The idea behind Kinoskop spinoff is to promote publicly available celluloid films after the end of the festival season. As the title suggests, its second edition focuses on the alchemical and performative properties of experimental cinema, bringing together six shorts released during the last decade. The first in line is Chris O’Neill’s delightful one-taker Me the Seagull and the Sky which reflects on a moment of oneness with the world through a borderline-hypnotic monologue delivered in a brilliantly deadpan manner (and with an irresistible Irish accent) by Naoimh Looney.
Flickering the viewer away into another, ‘structuralist film’ reality is Homo Sapiens Project (161-170) by the prolific filmmaker and founder of Experimental Film Society Rouzbeh Rashidi who transmutes a couple of Hollywood trailers – for Brian de Palma’s thriller Black Dahlia and 2008 remake of The Day When the Earth Stood Still – into a cryptic ‘cine-entity’ akin to an imposing and foreboding alien transmission.
Edge of Alchemy by American artist Stacey Steers rips open the portal to a whole new dimension where Mary Pickford and Janet Gaynor find themselves as protagonists of a stunningly beautiful and somewhat disconcerting phantasmagoria brought to life by virtue of the imaginatively employed found footage and collage animation. This externalization of women’s innerscapes boasts not only the eye-pleasing visuals, but also a hauntingly immersive score composed by the Quay brothers’ frequent collaborator Lech Jankowski.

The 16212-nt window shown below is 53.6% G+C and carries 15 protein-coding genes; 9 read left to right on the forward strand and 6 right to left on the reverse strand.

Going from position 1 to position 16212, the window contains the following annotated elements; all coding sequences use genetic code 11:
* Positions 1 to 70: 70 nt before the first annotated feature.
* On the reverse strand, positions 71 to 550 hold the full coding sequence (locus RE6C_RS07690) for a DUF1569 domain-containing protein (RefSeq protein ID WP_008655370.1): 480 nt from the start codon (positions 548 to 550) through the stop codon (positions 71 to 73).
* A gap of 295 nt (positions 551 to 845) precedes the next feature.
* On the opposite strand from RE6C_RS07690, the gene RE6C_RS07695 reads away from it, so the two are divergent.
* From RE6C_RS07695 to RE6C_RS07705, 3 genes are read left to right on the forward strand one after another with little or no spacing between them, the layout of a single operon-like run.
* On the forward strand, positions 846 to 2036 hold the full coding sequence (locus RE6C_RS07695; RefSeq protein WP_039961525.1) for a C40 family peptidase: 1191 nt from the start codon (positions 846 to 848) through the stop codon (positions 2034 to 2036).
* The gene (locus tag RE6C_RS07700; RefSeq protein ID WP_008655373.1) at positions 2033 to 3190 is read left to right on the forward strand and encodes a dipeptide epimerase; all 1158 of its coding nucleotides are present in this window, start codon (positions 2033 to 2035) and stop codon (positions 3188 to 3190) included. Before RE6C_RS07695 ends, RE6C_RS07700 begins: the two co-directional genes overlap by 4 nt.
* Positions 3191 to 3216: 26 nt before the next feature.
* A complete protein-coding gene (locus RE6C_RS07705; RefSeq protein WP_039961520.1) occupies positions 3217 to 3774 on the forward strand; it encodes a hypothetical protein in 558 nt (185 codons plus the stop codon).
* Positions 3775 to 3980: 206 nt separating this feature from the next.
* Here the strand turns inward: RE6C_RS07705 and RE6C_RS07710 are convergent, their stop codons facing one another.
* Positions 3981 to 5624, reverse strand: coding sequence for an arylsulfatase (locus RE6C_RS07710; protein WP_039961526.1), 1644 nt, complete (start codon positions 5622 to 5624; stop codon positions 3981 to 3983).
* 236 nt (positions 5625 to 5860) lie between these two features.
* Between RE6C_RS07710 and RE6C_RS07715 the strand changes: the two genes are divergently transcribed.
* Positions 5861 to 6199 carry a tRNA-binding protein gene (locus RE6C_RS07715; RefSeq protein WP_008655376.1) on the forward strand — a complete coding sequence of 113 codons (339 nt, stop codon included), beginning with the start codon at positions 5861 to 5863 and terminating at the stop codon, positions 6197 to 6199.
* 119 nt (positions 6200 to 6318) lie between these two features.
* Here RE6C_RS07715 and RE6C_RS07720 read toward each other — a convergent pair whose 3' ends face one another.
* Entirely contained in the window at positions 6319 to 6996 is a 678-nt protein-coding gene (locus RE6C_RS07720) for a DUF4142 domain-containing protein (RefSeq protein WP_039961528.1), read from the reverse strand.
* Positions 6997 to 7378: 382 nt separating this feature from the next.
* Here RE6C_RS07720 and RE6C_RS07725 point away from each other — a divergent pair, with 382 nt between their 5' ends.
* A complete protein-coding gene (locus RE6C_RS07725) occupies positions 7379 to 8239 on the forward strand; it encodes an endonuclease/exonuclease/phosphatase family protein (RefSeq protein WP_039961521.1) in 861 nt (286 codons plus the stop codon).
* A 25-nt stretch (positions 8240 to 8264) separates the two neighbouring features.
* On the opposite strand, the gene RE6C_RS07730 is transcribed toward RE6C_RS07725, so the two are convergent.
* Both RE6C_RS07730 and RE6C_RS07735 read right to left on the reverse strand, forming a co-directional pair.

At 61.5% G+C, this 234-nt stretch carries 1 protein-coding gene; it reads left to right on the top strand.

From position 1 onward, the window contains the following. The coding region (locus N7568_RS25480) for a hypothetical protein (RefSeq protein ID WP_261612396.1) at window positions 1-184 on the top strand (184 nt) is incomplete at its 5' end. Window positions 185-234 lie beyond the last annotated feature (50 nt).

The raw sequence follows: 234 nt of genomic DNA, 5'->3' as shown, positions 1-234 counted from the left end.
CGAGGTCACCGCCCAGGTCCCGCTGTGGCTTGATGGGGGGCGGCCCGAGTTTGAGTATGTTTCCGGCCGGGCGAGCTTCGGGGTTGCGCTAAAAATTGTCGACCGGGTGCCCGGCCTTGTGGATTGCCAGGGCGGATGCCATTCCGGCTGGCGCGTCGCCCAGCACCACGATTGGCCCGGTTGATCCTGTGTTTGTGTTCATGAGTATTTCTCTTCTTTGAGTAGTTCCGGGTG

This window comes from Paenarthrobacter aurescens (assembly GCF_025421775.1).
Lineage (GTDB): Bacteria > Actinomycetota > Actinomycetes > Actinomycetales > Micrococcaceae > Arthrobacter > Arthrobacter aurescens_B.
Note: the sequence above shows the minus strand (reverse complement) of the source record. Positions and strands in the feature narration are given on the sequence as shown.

Remaining in a fantasy realms, we are taken into a hidden Arcadian grove inhabited by mythic creatures living in harmony with nature. A creek, the Moon and an oak tree whisper ancient secrets of two humans, but one artist Daniel & Clara whose spiritually uplifting Super 8 wonder Espectros Da Terra had the Belgrade premiere at the inaugural edition of Kinoskop in 2019.
Ieva Balode of Baltic Analog Lab proposes ‘cross-cultural, cross-sexual and humanitarian equality’ in her elegant, seductive and socially conscious blend of dance and landscape film Equal Tense that was commissioned by Latvian Centre of Contemporary Art. Draped in a soft, dream catcher-esque sonic veil, her hyper-grainy B&W cinematography is sure to enchant any celluloid cinema aficionado.
Closing the selection is Justin Tyler Close’s poetic exploration of grief, loss and rebirth in The Arrival – a surreal, childlike performance turned healing ritual set in the post-apocalyptic-like ruins of artist Lita Albuquerque’s home studio lost in the Woolsey Fires in 2018. Its inviting imagery and evocative cello-score are perfectly matched in this wordless love letter to everyone affected by climate change.